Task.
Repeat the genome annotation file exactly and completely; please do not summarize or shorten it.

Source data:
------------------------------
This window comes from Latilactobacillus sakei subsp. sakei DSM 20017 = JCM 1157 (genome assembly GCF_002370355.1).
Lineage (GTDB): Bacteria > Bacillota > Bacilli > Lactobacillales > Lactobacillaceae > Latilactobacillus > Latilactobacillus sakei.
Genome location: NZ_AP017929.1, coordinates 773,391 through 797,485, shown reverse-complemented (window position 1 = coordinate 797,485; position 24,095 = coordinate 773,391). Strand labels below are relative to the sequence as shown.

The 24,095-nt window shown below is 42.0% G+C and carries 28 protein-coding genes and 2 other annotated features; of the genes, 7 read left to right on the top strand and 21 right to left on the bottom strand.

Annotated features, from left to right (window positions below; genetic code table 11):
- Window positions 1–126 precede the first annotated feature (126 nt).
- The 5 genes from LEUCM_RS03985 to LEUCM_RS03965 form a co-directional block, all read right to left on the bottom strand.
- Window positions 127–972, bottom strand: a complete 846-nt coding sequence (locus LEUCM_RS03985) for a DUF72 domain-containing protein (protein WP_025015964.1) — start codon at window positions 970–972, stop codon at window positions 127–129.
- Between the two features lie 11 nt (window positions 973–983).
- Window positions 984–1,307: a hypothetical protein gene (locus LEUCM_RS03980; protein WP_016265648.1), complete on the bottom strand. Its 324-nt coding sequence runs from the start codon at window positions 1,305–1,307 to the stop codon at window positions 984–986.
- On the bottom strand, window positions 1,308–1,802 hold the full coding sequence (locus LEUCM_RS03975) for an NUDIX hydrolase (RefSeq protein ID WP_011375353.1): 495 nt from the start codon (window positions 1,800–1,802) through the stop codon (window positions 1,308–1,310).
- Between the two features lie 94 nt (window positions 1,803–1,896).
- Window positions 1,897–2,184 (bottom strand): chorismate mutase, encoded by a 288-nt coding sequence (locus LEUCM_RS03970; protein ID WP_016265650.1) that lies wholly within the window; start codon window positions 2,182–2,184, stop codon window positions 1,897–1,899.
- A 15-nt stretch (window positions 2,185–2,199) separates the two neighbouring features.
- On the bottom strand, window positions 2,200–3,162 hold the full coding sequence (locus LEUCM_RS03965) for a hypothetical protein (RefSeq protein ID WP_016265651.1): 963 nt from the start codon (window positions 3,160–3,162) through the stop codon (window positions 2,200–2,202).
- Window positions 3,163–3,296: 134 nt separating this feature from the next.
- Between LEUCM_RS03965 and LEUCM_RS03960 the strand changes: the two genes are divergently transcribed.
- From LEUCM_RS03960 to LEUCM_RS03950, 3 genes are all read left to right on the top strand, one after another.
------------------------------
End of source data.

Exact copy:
This window comes from Latilactobacillus sakei subsp. sakei DSM 20017 = JCM 1157 (genome assembly GCF_002370355.1).
Lineage (GTDB): Bacteria > Bacillota > Bacilli > Lactobacillales > Lactobacillaceae > Latilactobacillus > Latilactobacillus sakei.
Genome location: NZ_AP017929.1, coordinates 773,391 through 797,485, shown reverse-complemented (window position 1 = coordinate 797,485; position 24,095 = coordinate 773,391). Strand labels below are relative to the sequence as shown.

The 24,095-nt window shown below is 42.0% G+C and carries 28 protein-coding genes and 2 other annotated features; of the genes, 7 read left to right on the top strand and 21 right to left on the bottom strand.

Annotated features, from left to right (window positions below; genetic code table 11):
- Window positions 1–126 precede the first annotated feature (126 nt).
- The 5 genes from LEUCM_RS03985 to LEUCM_RS03965 form a co-directional block, all read right to left on the bottom strand.
- Window positions 127–972, bottom strand: a complete 846-nt coding sequence (locus LEUCM_RS03985) for a DUF72 domain-containing protein (protein WP_025015964.1) — start codon at window positions 970–972, stop codon at window positions 127–129.
- Between the two features lie 11 nt (window positions 973–983).
- Window positions 984–1,307: a hypothetical protein gene (locus LEUCM_RS03980; protein WP_016265648.1), complete on the bottom strand. Its 324-nt coding sequence runs from the start codon at window positions 1,305–1,307 to the stop codon at window positions 984–986.
- On the bottom strand, window positions 1,308–1,802 hold the full coding sequence (locus LEUCM_RS03975) for an NUDIX hydrolase (RefSeq protein ID WP_011375353.1): 495 nt from the start codon (window positions 1,800–1,802) through the stop codon (window positions 1,308–1,310).
- Between the two features lie 94 nt (window positions 1,803–1,896).
- Window positions 1,897–2,184 (bottom strand): chorismate mutase, encoded by a 288-nt coding sequence (locus LEUCM_RS03970; protein ID WP_016265650.1) that lies wholly within the window; start codon window positions 2,182–2,184, stop codon window positions 1,897–1,899.
- A 15-nt stretch (window positions 2,185–2,199) separates the two neighbouring features.
- On the bottom strand, window positions 2,200–3,162 hold the full coding sequence (locus LEUCM_RS03965) for a hypothetical protein (RefSeq protein ID WP_016265651.1): 963 nt from the start codon (window positions 3,160–3,162) through the stop codon (window positions 2,200–2,202).
- Window positions 3,163–3,296: 134 nt separating this feature from the next.
- Between LEUCM_RS03965 and LEUCM_RS03960 the strand changes: the two genes are divergently transcribed.
- From LEUCM_RS03960 to LEUCM_RS03950, 3 genes are all read left to right on the top strand, one after another.